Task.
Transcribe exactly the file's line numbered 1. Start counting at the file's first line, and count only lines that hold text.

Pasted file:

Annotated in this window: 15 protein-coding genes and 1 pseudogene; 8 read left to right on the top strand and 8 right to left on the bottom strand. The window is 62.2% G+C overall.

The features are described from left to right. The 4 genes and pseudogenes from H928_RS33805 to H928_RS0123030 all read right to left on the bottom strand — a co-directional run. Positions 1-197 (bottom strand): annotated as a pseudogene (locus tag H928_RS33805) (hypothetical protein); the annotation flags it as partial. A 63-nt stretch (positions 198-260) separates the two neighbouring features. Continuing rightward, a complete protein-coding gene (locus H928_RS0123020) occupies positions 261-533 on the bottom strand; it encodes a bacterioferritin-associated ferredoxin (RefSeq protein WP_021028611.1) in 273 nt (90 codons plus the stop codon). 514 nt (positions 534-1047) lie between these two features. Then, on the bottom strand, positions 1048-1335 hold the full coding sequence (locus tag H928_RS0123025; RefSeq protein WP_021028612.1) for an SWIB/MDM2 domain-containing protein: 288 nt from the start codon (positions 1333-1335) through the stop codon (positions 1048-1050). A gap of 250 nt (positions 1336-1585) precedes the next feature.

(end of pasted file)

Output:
Annotated in this window: 15 protein-coding genes and 1 pseudogene; 8 read left to right on the top strand and 8 right to left on the bottom strand. The window is 62.2% G+C overall.